Hennepin County Medical Center in Minneapolis generates lots of waste from its dining operations that in the past would all go into dumpsters, then to trash haulers paid to take it away.

Not good for the environment, or for finances.

Four years ago, the nutrition services department instituted a change, installing a protocol that has so far separated out some 75 tons of source-separated organic waste annually from the rest of the trash in the kitchen and dishroom.

The organics go into green colored containers that are then hauled out to a compactor sitting near the regular trash dumpsters where it is reduced and then hauled away to a special composting facility some 20 miles away. The compost is used in highway landscaping and other public projects.

“We did it primarily for the community and the environment,” says Bill Marks, director of dining and nutrition services, “but we do save some money as well on the tipping fee as well as other taxes levied on the regular trash but not on waste that goes to recycling.”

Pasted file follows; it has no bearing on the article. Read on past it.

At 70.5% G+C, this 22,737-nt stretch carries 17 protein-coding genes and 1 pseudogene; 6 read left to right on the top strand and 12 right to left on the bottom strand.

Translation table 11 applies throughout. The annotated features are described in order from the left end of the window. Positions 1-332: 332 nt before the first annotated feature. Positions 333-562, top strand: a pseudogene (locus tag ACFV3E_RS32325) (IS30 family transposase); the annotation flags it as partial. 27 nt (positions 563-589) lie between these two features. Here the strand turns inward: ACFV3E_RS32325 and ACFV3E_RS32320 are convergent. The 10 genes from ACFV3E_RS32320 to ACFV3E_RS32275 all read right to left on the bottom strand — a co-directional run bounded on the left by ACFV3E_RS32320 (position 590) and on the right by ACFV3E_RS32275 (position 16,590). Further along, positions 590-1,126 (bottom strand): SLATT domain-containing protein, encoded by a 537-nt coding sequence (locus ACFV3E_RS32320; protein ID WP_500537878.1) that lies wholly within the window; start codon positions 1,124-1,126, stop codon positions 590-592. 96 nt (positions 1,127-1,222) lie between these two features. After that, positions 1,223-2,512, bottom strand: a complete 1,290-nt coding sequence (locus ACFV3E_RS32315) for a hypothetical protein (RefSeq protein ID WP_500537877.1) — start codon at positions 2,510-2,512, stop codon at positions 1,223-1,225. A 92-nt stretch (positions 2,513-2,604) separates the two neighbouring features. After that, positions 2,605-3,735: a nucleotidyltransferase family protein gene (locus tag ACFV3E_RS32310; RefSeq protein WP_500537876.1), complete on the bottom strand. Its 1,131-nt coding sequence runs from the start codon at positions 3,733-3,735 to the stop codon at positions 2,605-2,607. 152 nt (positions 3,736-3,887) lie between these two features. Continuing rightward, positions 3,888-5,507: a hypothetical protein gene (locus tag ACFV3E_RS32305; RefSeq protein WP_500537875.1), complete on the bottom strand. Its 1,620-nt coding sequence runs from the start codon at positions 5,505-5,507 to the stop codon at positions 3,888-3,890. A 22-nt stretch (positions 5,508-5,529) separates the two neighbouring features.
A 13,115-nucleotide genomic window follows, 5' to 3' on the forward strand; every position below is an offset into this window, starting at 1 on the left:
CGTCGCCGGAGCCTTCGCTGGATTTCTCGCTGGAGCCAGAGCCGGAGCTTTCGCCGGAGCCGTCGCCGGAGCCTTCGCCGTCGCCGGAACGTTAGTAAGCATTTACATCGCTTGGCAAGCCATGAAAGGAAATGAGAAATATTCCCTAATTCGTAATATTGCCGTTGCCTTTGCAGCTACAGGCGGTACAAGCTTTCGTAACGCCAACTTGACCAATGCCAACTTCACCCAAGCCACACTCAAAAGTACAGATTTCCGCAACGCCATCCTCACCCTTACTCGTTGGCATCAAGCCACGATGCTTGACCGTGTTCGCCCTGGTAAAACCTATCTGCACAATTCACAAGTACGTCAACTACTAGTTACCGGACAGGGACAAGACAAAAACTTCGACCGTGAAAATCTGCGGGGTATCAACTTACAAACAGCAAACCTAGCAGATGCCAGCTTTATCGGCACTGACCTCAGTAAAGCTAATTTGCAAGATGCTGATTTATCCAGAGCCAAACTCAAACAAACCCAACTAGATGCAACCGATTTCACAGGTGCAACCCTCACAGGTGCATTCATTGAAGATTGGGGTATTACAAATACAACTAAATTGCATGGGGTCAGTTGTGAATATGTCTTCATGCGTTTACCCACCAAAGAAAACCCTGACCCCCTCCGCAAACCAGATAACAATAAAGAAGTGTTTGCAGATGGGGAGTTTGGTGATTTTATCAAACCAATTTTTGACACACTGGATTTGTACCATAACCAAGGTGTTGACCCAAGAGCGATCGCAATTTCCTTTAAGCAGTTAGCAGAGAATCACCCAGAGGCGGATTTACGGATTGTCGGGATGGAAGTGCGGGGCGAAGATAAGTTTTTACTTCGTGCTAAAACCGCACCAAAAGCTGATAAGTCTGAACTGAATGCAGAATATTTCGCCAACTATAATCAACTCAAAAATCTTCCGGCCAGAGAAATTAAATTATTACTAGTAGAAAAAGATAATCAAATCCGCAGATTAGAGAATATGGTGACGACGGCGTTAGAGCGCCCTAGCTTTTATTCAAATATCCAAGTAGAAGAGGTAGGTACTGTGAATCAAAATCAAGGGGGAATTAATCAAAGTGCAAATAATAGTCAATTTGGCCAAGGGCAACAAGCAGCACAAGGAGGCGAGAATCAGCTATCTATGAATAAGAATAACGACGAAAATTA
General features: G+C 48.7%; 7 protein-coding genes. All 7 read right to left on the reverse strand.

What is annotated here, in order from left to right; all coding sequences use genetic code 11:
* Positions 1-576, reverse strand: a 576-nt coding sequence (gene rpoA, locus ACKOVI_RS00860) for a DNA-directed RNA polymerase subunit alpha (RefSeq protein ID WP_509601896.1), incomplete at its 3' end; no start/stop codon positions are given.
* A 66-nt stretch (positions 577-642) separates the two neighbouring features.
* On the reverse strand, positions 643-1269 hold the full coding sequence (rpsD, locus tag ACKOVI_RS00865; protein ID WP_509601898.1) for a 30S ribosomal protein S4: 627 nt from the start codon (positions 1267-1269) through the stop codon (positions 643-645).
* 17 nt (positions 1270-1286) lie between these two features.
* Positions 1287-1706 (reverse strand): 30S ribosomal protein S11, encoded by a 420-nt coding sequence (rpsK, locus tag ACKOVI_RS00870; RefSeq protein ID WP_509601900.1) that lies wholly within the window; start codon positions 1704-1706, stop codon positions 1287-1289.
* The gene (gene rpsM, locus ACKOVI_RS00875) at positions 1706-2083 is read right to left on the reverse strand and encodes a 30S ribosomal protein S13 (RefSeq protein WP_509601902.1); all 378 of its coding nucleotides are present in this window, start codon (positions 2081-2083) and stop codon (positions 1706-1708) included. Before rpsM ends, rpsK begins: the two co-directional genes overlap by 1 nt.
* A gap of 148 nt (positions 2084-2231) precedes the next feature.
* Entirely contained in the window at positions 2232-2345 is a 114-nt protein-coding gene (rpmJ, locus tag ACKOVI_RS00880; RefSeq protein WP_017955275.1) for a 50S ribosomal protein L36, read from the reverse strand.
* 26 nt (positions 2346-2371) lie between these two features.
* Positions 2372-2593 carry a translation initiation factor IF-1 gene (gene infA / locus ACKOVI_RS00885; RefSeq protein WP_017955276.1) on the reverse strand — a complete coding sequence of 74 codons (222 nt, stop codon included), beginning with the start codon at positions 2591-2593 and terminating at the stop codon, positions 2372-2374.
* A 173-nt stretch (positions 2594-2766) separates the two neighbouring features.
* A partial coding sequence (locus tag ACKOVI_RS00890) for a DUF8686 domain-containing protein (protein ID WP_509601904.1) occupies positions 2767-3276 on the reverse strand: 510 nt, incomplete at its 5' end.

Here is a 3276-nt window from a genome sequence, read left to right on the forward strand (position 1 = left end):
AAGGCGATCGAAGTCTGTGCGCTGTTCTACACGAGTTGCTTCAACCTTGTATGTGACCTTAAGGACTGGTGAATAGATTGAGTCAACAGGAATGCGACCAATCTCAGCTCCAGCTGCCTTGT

Marks explains that another savings is in water usage as the organic separation process eliminates the slurry into which four to five hundred patient trays were traditionally scraped after each meal period. That saves up to 1.5 million gallons a year. Furthermore, the elimination of scraping reduces the particulate percentage in the facility’s sewage, which affects sewage rates. “It has also reduced the number of drain clogs we get,” Marks observes.
Marks admits the monetary savings are not huge even in aggregate but is proud of the statement the department is making about environmental responsibility and sustainability.

“What excites me is not just that we started it but that we’re sustaining it for over four years now.”